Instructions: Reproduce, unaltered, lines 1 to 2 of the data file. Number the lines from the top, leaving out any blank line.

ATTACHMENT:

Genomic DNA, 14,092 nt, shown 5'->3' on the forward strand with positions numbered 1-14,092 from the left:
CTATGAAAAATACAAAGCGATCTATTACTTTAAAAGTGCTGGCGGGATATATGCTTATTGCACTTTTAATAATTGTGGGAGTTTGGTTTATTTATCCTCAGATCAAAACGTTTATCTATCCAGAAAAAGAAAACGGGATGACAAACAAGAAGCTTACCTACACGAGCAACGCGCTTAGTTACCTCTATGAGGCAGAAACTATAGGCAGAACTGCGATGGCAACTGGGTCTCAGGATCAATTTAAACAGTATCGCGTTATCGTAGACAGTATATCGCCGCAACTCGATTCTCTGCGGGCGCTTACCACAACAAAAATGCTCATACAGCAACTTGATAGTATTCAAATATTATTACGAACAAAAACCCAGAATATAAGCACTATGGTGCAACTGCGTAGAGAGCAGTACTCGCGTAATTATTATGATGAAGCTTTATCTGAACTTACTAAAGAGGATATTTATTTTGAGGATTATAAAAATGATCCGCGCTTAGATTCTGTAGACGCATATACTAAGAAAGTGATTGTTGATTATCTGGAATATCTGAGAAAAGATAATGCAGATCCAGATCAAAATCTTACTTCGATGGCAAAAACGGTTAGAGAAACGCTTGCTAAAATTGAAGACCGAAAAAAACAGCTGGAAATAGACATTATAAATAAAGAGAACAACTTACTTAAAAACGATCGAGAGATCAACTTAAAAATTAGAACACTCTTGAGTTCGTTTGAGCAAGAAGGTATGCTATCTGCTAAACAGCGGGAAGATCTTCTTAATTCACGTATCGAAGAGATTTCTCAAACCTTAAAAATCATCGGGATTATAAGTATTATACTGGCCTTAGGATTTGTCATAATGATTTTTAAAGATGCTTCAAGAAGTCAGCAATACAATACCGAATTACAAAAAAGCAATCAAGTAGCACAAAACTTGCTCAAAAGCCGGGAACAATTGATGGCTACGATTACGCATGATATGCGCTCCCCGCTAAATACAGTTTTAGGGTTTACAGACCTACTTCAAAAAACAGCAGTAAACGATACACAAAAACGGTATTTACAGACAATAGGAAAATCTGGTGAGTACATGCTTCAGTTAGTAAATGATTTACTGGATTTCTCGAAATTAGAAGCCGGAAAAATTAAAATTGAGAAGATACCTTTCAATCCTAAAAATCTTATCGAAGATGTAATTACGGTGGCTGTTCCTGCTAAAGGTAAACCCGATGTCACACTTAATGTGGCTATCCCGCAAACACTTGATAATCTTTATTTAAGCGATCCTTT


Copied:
Genomic DNA, 14,092 nt, shown 5'->3' on the forward strand with positions numbered 1-14,092 from the left:
CTATGAAAAATACAAAGCGATCTATTACTTTAAAAGTGCTGGCGGGATATATGCTTATTGCACTTTTAATAATTGTGGGAGTTTGGTTTATTTATCCTCAGATCAAAACGTTTATCTATCCAGAAAAAGAAAACGGGATGACAAACAAGAAGCTTACCTACACGAGCAACGCGCTTAGTTACCTCTATGAGGCAGAAACTATAGGCAGAACTGCGATGGCAACTGGGTCTCAGGATCAATTTAAACAGTATCGCGTTATCGTAGACAGTATATCGCCGCAACTCGATTCTCTGCGGGCGCTTACCACAACAAAAATGCTCATACAGCAACTTGATAGTATTCAAATATTATTACGAACAAAAACCCAGAATATAAGCACTATGGTGCAACTGCGTAGAGAGCAGTACTCGCGTAATTATTATGATGAAGCTTTATCTGAACTTACTAAAGAGGATATTTATTTTGAGGATTATAAAAATGATCCGCGCTTAGATTCTGTAGACGCATATACTAAGAAAGTGATTGTTGATTATCTGGAATATCTGAGAAAAGATAATGCAGATCCAGATCAAAATCTTACTTCGATGGCAAAAACGGTTAGAGAAACGCTTGCTAAAATTGAAGACCGAAAAAAACAGCTGGAAATAGACATTATAAATAAAGAGAACAACTTACTTAAAAACGATCGAGAGATCAACTTAAAAATTAGAACACTCTTGAGTTCGTTTGAGCAAGAAGGTATGCTATCTGCTAAACAGCGGGAAGATCTTCTTAATTCACGTATCGAAGAGATTTCTCAAACCTTAAAAATCATCGGGATTATAAGTATTATACTGGCCTTAGGATTTGTCATAATGATTTTTAAAGATGCTTCAAGAAGTCAGCAATACAATACCGAATTACAAAAAAGCAATCAAGTAGCACAAAACTTGCTCAAAAGCCGGGAACAATTGATGGCTACGATTACGCATGATATGCGCTCCCCGCTAAATACAGTTTTAGGGTTTACAGACCTACTTCAAAAAACAGCAGTAAACGATACACAAAAACGGTATTTACAGACAATAGGAAAATCTGGTGAGTACATGCTTCAGTTAGTAAATGATTTACTGGATTTCTCGAAATTAGAAGCCGGAAAAATTAAAATTGAGAAGATACCTTTCAATCCTAAAAATCTTATCGAAGATGTAATTACGGTGGCTGTTCCTGCTAAAGGTAAACCCGATGTCACACTTAATGTGGCTATCCCGCAAACACTTGATAATCTTTATTTAAGCGATCCTTT